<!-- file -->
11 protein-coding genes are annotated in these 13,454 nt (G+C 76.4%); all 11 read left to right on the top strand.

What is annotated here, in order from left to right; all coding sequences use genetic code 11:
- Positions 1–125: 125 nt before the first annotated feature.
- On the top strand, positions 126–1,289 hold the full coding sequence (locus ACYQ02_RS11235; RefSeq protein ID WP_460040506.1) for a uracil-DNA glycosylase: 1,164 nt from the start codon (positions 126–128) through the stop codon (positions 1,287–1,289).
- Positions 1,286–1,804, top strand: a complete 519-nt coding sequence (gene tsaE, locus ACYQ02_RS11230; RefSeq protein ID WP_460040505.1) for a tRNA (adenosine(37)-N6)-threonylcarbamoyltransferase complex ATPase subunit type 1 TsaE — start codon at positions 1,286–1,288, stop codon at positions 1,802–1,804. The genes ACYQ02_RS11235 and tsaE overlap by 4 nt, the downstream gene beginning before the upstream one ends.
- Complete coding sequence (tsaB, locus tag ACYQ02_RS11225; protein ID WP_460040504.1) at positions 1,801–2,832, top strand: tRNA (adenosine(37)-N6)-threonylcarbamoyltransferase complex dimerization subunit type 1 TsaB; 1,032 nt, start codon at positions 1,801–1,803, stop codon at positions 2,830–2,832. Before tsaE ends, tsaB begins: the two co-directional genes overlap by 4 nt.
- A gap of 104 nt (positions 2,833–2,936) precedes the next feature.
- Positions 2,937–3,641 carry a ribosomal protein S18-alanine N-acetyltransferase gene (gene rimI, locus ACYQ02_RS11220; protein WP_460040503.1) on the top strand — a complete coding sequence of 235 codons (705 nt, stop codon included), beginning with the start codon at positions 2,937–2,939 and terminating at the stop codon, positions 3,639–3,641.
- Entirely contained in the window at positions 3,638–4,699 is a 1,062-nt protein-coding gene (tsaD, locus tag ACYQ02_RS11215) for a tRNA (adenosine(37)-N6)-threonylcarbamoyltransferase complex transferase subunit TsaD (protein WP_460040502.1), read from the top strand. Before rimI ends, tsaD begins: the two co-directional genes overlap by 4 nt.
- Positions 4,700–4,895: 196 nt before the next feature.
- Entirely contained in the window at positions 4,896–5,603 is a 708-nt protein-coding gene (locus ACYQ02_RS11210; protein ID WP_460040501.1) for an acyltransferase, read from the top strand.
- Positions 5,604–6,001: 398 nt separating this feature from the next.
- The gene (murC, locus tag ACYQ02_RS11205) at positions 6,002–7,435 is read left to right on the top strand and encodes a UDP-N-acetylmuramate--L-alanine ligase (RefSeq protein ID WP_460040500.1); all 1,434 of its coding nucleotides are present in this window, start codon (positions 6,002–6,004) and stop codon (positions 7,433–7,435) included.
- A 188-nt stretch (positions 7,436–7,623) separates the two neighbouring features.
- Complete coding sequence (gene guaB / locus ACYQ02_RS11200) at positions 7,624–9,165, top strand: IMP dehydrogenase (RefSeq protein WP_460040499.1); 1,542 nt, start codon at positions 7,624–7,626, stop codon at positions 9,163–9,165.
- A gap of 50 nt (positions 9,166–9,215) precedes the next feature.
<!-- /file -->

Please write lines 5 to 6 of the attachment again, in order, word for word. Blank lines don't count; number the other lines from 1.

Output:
- Positions 1,286–1,804, top strand: a complete 519-nt coding sequence (gene tsaE, locus ACYQ02_RS11230; RefSeq protein ID WP_460040505.1) for a tRNA (adenosine(37)-N6)-threonylcarbamoyltransferase complex ATPase subunit type 1 TsaE — start codon at positions 1,286–1,288, stop codon at positions 1,802–1,804. The genes ACYQ02_RS11235 and tsaE overlap by 4 nt, the downstream gene beginning before the upstream one ends.
- Complete coding sequence (tsaB, locus tag ACYQ02_RS11225; protein ID WP_460040504.1) at positions 1,801–2,832, top strand: tRNA (adenosine(37)-N6)-threonylcarbamoyltransferase complex dimerization subunit type 1 TsaB; 1,032 nt, start codon at positions 1,801–1,803, stop codon at positions 2,830–2,832. Before tsaE ends, tsaB begins: the two co-directional genes overlap by 4 nt.